Working closely (but not too closely!) while masked and gloved, our exhibition designer Gary Murphy and exhibitions coordinator Gillian Holzer in June 2020 hosted Ali first in our beautiful new lobby as she hand-painted the thirty-foot-long wall, and then in our reading room, where she created her also-hand-painted, dazzlingly immersive installation, The Red Star.
As we turned to installing Alison Saar’s major survey exhibition in August 2020, Gary—the only staff member allowed in the galleries at the time—hosted me, the artist, and co-curator Irene Tsatsos over Zoom to site the monumental sculpture Breach. Later in October, after renegotiating loan extensions, I came in—double-masked—to finalize the installation of all the other artworks in the exhibition hours before Saar arrived for her New York Times portrait. I was thrilled that she loved the installation and had no modifications to the design!
Our steadfast interns conducted deep research into our holdings to organize the expansive In Our Care, the provocative Art, Object, Specimen, and the enlightening CrossBorder Photography (where I was thrilled to facilitate the acquisition of former Project Series artist Christina Fernandez’s important Maria’s Great Expedition photographic installation).
The final work to be installed in the new museum was Pashgian’s Primavera, which will remain on view until mid-2022. Gary and I held several socially distanced meetings in Pashgian’s Pasadena studio to devise the first ever presentation of one of the artist’s signature lens installations. The completion of the stunning and ethereal Primavera marked the moment of final installation of the whole museum,
with our friend and benefactor Janet Benton in attendance to celebrate with us!
Rebecca McGrew, Senior Curator
We were pleased to launch our template for print-on demand publishing with this bilingual (English-Spanish) student publication of over 100 pages, including interpretations of specific works, artist biographies, and installation photography of the related exhibition.
Contributions by Madeleine Mount-Cors ’22, Maelvi Nuñez ’22, and Grace Sartin ’21 with the mentorship of Dr. Rosalía Romero, Chau Mellon Postdoctoral Fellow in the Department of Art History
Publication designed by Sarah Shoemake
Publisher: Benton Museum of Art at Pomona College, 2021
A quiet masterpiece, this painting inspires you to head outside, pick some flowers, and set up a still life of your own.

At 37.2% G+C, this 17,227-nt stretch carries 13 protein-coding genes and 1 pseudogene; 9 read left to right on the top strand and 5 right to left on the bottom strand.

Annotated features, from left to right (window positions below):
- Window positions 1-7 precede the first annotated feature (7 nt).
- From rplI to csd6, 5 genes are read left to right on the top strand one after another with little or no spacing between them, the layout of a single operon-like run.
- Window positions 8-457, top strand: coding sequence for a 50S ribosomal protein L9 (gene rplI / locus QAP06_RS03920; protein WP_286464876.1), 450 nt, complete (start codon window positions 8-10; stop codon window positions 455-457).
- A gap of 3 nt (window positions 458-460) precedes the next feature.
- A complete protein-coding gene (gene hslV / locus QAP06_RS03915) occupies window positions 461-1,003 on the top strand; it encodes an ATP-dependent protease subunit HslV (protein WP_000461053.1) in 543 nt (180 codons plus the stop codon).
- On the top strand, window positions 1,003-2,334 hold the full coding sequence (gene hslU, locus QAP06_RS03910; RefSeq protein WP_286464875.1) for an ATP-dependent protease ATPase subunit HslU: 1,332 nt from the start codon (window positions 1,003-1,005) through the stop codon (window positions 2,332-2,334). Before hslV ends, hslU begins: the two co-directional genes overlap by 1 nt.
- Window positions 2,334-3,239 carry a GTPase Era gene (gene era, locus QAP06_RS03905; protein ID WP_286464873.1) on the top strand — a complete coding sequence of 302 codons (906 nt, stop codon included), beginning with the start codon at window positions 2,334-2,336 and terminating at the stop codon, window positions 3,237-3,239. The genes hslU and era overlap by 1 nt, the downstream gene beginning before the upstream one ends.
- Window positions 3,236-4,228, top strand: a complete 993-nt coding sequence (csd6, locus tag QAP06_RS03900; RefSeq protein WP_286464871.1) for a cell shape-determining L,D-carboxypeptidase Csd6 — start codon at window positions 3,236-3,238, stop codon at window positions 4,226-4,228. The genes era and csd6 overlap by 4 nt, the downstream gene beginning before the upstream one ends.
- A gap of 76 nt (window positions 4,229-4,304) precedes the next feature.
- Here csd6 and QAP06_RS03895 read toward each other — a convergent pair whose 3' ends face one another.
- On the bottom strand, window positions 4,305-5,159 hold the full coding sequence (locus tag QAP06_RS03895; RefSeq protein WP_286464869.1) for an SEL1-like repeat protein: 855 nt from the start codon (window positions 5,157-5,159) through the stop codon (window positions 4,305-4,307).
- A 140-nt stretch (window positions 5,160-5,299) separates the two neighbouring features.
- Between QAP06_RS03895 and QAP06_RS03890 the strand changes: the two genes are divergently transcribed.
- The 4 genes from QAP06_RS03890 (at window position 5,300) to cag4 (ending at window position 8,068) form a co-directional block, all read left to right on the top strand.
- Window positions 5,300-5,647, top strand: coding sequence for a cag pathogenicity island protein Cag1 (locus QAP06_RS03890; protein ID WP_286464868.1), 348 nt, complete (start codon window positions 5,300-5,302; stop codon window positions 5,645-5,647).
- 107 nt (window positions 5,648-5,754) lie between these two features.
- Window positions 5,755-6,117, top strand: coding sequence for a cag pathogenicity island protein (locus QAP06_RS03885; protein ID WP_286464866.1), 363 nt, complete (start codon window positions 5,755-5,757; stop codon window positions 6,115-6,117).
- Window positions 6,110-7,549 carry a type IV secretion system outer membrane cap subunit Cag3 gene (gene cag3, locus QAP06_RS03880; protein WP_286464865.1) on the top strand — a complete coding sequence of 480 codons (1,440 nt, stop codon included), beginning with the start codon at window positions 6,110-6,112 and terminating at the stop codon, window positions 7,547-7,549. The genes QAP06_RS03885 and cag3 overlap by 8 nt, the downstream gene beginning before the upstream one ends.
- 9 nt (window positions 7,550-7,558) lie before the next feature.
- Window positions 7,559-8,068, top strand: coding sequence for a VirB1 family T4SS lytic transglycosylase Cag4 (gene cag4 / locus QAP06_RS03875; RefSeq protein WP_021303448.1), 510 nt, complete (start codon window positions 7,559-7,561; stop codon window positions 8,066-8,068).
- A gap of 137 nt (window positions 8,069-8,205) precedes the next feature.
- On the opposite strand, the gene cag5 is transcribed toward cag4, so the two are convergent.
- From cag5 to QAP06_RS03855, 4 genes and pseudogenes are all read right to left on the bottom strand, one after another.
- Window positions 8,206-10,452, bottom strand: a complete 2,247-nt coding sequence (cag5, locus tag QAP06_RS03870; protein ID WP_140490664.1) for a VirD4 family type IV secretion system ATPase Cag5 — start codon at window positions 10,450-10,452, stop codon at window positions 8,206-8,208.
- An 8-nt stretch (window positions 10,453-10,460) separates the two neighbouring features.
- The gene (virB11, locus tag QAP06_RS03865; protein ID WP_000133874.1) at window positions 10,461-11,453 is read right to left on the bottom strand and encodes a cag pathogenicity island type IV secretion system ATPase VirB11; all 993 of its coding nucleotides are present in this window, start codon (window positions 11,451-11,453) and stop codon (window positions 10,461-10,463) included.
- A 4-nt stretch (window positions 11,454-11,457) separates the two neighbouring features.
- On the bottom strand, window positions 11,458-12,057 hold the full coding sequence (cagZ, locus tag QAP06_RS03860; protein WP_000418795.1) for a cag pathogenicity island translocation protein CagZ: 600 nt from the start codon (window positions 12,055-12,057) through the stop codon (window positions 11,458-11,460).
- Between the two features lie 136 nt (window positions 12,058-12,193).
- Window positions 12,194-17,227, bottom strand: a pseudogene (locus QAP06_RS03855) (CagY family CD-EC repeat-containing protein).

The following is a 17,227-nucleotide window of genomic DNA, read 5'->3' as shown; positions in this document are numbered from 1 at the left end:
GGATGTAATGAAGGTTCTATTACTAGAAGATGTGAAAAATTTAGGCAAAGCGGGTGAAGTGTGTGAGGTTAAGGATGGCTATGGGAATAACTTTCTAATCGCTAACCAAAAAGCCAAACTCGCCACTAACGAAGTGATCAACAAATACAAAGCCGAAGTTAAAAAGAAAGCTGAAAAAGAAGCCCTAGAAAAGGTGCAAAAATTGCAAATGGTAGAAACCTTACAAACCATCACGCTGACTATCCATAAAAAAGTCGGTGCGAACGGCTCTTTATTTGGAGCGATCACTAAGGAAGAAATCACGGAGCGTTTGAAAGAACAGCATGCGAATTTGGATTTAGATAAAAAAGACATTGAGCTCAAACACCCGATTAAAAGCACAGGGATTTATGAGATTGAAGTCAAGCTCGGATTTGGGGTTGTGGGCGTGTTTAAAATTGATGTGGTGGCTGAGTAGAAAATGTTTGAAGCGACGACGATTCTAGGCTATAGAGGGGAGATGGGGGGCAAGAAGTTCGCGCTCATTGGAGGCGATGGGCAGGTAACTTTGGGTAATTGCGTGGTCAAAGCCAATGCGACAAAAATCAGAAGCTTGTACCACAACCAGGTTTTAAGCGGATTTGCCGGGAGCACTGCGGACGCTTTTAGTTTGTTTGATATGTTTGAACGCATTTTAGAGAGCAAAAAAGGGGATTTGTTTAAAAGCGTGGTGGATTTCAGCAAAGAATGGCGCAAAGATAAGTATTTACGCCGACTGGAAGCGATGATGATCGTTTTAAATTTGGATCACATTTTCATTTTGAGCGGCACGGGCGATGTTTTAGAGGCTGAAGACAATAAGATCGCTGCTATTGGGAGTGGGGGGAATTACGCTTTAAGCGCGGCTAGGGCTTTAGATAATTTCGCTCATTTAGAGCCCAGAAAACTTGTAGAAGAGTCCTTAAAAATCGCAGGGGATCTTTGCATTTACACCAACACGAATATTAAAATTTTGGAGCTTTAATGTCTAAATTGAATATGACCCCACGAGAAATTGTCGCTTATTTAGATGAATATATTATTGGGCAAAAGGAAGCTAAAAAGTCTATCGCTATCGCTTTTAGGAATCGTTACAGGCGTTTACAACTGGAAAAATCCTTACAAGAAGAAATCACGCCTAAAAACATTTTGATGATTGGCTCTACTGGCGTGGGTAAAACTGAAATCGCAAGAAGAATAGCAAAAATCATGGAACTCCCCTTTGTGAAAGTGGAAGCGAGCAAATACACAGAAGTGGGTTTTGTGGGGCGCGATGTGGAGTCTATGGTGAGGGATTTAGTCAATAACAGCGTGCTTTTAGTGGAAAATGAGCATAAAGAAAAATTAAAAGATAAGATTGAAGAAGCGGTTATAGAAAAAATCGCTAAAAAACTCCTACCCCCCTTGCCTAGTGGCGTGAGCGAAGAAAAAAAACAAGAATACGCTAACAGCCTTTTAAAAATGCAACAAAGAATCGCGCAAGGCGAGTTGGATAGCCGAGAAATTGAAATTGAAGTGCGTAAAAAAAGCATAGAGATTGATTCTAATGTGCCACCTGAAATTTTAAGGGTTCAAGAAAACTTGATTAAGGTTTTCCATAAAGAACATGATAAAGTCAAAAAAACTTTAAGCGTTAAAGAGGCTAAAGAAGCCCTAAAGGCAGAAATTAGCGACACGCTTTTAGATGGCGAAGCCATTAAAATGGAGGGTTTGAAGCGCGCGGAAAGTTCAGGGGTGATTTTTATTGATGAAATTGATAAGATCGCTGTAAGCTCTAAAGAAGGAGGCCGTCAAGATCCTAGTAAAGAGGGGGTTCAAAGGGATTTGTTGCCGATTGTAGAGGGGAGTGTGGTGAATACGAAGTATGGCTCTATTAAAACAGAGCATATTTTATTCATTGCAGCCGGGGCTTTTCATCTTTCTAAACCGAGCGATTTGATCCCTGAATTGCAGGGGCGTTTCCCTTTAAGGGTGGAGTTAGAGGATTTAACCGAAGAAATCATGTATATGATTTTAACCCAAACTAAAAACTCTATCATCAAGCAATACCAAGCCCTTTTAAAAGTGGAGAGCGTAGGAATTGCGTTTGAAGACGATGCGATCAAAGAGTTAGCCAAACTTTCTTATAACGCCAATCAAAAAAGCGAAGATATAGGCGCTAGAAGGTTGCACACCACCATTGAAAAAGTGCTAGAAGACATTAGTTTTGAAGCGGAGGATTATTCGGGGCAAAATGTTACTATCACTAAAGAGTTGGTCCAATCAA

Regardless of whether you have spent hours looking at still life paintings or usually pass them by, I would like you to join me for a stare-down of these peonies in an amber jug. Let’s start on the right. The peonies are in full bloom, falling under their own weight. The petals push out towards the right side of the frame. They blush with the color pink warming each corolla. Now, let’s turn our attention to the left. Here, the petals are dark and sanguine, just about to spread open. Notice how the leftmost flower droops downwards, directing our eyes to the bunch lying flat along the table. Yet the leaves don’t lie flat; they point upwards, back into the bouquet. If we pull back and take in the whole scene we can see that it’s an entire world built around the revolving changes in light and weight.
Charles Ethan Porter painted floral arrangements throughout his life (1847–1923), and he was the only African-American artist at the turn of the century to specialize in the still life genre. In 1869, four years after the Civil War, Porter was accepted into the prestigious National Academy of Design in New York City and became the first African-American artist to attend the school. In 1878 he returned to his hometown of Hartford, Connecticut, where he was able to sell enough of his paintings to support himself for two years at the École des Arts Décoratifs and Académie Julian. We were able to acquire this exceptional painting at auction thanks to a generous gift from Evelyn and John Popp.
Solomon Salim Moore, Assistant Curator of Collections
Total Objects Acquired in 2020 = 1,088
1 Installation, 1 Film, 4 Assemblages, 8 Sculptures, 13 Paintings, 58 Prints/Drawings, 1,033 Photographs
Before 2020, 14,998 objects // After 2020, 16,086 objects
Charles Ethan Porter, Peonies, after 1885, Oil on canvas. 20 x 24 in. (50.8 x 60.96 cm). Pomona College Collection. Restricted gift of Evelyn and John Popp
Photo: Fredrik Nilsen
Roland Reiss, Fleur du Mal in Blue (preliminary drawing), 2008. Graphite and ink and white out on paper. 67 ⅞ × 51 ¾ in. (172.4 × 131.45 cm). Pomona College Collection. Gift of the artist
Wardell Milan, I am not crazy life is. From the series The Balcony, 2019. Etching on paper. 10 ¼ × 13 1⁄16 in. (26.04 × 33.18 cm). Pomona College Collection. Museum Purchase